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Parasitic Wasps Master Microbiology In Addition To Neurochemistry

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Glinting in shimmering shades of blue and green, the emerald cockroach wasp is surely a thing of beauty, but its shimmering exterior masks its cruel nature. The emerald cockroach wasp is one nature’s most impressive neurochemists. At its core, it is a parasite. The female wasp lays her eggs on a cockroach host, and when they hatch, the larvae eat the creature from the inside out. You’d think the cockroach would be opposed to this idea, but instead the insect patiently awaits its fate while the larvae mature. Cockroaches are much larger than even a full grown wasp, and certainly could put up a fight, but that is where the wasps’ ingenious manipulation of neurochemistry comes in. When she encounters a potential host, the female cockroach wasp first stings the cockroach in its abdomen, temporarily paralyzing its front legs and allowing the wasp to perch precisely on its head. She then stings the roach again, this time delivering venom directly into a part of the roach’s brain called the sub-esophageal ganglia. This doesn’t kill the roach. Instead, it puts the roach in a zombie-like trance. The roach is less fearful and loses the will to flee. It allows the wasp to lead it by its antennae, like a dog on a leash, to the wasp’s burrow where the roach will play the martyr for the wasp’s unborn children. Even though the roach is fully capable of locomotion during the week to month that passes from when the wasp stings the its brain until the hungry brood finish eating it alive, the zombified insect doesn’t move. Emerald cockroach wasps have elevated neural manipulation to an art form to create perfect living incubators.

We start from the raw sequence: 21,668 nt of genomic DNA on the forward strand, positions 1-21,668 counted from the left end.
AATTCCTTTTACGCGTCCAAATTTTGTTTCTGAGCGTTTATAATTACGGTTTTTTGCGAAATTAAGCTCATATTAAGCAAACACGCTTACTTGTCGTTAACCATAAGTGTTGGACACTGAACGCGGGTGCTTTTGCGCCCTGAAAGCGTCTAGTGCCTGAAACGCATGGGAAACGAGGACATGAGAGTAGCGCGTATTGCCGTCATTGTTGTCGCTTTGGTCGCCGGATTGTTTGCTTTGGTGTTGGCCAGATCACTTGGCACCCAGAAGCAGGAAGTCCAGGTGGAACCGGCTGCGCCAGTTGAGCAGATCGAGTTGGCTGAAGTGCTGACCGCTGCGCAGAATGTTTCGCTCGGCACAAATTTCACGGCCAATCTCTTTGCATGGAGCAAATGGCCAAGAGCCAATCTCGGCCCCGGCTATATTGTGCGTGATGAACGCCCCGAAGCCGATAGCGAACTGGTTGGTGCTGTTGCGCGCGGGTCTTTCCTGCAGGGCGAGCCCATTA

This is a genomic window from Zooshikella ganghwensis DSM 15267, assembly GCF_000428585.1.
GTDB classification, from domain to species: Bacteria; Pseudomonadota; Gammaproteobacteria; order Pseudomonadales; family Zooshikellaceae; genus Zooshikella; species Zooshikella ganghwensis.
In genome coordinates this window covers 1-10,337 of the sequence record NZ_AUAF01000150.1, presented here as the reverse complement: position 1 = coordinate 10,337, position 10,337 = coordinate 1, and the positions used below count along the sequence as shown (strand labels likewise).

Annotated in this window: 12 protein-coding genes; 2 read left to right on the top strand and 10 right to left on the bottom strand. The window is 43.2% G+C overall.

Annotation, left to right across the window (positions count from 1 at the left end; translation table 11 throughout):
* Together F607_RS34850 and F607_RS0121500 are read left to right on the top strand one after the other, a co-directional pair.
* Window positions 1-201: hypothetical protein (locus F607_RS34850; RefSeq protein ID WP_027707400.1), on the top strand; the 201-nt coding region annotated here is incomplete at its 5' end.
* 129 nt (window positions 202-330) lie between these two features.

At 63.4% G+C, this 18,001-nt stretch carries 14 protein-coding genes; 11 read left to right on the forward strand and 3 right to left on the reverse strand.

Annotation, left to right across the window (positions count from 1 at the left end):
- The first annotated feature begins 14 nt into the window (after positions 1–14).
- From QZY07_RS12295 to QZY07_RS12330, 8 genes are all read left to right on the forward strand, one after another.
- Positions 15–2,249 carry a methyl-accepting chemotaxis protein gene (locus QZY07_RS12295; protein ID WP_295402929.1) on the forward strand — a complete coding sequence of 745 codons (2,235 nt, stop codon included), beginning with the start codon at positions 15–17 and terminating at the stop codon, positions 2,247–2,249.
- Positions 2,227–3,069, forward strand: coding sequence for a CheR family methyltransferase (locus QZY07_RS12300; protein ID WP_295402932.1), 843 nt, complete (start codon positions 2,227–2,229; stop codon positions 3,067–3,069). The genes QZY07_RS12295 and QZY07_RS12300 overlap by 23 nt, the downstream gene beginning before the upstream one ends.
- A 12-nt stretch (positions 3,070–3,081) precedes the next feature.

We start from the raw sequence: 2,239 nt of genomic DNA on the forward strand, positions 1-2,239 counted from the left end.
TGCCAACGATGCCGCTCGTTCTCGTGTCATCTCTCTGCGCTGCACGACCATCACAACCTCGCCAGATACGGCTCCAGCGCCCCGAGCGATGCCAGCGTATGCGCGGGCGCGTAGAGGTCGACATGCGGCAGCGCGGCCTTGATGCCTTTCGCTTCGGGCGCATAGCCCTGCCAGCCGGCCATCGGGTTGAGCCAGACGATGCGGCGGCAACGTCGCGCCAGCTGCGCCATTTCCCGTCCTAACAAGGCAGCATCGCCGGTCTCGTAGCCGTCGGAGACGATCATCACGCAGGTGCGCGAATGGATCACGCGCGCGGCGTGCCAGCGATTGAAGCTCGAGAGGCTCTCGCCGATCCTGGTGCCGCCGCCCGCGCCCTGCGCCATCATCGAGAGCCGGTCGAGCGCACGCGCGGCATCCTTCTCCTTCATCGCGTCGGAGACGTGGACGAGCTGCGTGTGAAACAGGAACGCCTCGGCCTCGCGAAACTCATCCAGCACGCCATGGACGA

But, though the roach has been rendered harmless, the wasp-to-be is threatened by other organisms. Humans aren’t the only species that have to worry about their food spoiling—so do emerald cockroach wasps. Cockroaches truly are dirty creatures, and their insides are home to a suite of bacteria that can harm the wasp’s vulnerable larvae. One of these potential threats is Serratia marcescens, a vile sort of Gram negative bacteria found in cockroach bodies. It’s the same bacteria responsible for a number of human urinary tract infections and the weird pink stains that form in our toilets and showers. In insects, its effects are much more deadly. The bacteria possess a suite of protein-degrading enzymes that cut apart fragile larval cells. The larvae aren’t entirely defenseless, though—as a new study published today in the Proceedings of the National Academy of Sciences reveals, larval wasps sterilize their food by secreting antimicrobial compounds.
 
 

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